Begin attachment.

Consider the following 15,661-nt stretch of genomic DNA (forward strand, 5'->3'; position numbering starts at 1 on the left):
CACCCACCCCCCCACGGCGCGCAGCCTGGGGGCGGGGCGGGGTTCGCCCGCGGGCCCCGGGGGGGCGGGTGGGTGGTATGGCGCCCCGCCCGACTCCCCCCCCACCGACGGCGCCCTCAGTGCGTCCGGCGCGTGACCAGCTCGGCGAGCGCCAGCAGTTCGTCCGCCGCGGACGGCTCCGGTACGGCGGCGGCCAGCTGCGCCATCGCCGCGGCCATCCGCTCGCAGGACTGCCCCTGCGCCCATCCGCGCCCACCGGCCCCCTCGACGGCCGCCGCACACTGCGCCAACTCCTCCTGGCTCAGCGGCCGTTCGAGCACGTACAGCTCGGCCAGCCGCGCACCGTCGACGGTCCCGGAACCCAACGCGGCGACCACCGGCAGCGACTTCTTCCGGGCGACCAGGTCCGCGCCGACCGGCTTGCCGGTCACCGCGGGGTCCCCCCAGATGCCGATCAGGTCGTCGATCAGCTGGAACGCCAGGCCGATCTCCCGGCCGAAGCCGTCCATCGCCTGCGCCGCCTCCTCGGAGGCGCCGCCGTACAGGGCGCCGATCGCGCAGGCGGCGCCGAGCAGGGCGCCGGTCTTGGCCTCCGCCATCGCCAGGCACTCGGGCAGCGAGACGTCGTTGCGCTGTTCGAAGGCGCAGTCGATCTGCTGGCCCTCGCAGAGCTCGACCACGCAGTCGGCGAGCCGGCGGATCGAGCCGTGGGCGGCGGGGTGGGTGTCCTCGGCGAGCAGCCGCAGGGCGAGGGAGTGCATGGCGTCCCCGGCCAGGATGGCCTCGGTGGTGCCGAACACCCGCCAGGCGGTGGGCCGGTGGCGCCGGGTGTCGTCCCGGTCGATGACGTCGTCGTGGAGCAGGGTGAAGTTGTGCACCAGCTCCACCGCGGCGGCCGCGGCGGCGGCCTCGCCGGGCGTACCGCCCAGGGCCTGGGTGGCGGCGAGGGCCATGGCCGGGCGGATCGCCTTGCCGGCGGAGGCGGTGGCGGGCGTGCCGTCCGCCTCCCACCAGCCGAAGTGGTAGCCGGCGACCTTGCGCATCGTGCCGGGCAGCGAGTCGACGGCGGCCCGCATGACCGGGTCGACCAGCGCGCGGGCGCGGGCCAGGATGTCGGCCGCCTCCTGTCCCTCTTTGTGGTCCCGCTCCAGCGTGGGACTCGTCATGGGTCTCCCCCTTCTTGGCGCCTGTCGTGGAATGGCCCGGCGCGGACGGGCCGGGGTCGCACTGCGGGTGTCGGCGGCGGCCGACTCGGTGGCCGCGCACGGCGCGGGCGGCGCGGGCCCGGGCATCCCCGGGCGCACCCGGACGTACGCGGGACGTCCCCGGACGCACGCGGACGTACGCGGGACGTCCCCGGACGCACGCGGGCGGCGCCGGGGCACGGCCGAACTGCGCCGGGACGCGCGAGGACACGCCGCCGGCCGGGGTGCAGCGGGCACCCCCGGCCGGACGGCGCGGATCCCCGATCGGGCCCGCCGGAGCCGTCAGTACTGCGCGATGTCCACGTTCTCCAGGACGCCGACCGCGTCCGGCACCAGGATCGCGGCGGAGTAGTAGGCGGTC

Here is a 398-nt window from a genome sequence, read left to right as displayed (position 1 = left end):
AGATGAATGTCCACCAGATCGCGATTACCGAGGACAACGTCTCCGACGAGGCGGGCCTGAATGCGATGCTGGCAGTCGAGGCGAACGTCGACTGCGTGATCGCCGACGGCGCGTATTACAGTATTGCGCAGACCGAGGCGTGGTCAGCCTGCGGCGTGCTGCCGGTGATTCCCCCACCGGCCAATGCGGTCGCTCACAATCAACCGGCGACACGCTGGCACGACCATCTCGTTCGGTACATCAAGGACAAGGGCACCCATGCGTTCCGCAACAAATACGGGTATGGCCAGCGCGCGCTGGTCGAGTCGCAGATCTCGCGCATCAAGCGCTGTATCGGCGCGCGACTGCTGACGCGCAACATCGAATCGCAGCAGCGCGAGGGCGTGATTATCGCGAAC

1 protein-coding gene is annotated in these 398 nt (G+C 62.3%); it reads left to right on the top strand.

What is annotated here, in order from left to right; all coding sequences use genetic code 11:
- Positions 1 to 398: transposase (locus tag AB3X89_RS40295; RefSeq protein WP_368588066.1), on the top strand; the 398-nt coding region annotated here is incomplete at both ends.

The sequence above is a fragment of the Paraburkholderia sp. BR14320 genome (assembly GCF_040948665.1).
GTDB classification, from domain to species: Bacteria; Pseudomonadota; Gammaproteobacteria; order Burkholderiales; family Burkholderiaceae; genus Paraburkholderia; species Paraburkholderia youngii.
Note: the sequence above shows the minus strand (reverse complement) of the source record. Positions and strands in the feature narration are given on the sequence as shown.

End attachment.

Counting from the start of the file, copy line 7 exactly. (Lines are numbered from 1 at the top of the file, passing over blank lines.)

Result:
- Positions 1 to 398: transposase (locus tag AB3X89_RS40295; RefSeq protein WP_368588066.1), on the top strand; the 398-nt coding region annotated here is incomplete at both ends.